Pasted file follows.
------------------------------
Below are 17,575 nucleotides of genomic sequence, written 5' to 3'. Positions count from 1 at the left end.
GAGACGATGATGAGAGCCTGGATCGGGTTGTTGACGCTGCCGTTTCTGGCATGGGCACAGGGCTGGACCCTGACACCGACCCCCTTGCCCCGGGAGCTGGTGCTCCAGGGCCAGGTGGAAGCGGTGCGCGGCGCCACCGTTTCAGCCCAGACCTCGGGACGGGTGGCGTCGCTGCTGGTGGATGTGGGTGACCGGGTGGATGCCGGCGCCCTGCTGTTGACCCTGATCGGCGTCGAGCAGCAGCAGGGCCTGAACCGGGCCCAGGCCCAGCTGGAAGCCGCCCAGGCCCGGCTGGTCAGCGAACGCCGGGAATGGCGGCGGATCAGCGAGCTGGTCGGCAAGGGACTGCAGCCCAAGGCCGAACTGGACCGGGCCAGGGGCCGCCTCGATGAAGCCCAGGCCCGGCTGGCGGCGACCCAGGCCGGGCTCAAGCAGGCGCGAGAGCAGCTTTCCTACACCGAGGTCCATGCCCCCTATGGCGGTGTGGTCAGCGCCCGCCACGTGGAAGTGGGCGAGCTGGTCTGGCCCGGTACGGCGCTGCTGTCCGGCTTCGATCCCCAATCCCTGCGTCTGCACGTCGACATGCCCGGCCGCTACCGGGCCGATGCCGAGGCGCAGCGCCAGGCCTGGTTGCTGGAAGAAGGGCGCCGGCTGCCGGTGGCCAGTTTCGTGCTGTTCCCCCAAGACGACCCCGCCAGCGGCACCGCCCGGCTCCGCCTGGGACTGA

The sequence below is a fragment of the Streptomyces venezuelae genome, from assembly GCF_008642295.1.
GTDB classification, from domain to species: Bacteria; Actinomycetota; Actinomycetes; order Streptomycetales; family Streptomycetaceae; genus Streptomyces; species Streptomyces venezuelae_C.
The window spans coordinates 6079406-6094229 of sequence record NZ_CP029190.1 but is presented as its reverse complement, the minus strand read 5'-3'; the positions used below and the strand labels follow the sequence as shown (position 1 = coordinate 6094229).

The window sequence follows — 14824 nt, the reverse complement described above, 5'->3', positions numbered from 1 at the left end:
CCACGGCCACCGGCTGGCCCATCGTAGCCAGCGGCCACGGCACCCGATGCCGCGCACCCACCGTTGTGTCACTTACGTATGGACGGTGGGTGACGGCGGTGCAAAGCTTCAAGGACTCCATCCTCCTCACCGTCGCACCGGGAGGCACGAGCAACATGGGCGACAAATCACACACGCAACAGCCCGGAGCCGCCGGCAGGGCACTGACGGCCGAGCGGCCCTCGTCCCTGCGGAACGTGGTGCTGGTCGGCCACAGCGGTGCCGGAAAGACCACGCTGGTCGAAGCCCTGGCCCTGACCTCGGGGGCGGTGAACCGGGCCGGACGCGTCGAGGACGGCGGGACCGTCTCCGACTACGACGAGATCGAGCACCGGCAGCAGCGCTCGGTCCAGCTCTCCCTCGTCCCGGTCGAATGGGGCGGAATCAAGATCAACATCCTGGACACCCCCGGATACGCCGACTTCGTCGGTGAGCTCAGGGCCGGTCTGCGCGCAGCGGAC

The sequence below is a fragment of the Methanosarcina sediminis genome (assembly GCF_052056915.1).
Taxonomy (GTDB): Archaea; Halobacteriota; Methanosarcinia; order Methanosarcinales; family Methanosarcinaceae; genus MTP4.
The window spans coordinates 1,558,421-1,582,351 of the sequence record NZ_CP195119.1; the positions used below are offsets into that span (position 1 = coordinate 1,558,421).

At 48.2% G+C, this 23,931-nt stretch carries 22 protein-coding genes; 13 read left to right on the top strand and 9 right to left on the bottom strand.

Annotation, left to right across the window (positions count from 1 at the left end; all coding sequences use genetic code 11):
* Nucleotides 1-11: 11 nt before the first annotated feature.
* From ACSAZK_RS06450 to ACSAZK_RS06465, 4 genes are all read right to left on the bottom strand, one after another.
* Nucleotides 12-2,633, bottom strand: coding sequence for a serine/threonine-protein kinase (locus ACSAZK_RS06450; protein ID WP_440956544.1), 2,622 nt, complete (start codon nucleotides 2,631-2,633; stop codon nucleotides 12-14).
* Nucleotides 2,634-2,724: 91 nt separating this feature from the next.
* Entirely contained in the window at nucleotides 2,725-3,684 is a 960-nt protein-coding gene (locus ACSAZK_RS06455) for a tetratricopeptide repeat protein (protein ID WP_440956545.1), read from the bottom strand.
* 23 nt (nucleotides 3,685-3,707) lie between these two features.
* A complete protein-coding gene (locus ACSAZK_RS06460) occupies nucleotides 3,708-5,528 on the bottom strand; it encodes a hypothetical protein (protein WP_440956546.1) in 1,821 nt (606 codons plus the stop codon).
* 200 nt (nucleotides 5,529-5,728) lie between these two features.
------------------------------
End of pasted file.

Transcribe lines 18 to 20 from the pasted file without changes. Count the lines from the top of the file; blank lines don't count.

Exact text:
* 23 nt (nucleotides 3,685-3,707) lie between these two features.
* A complete protein-coding gene (locus ACSAZK_RS06460) occupies nucleotides 3,708-5,528 on the bottom strand; it encodes a hypothetical protein (protein WP_440956546.1) in 1,821 nt (606 codons plus the stop codon).
* 200 nt (nucleotides 5,529-5,728) lie between these two features.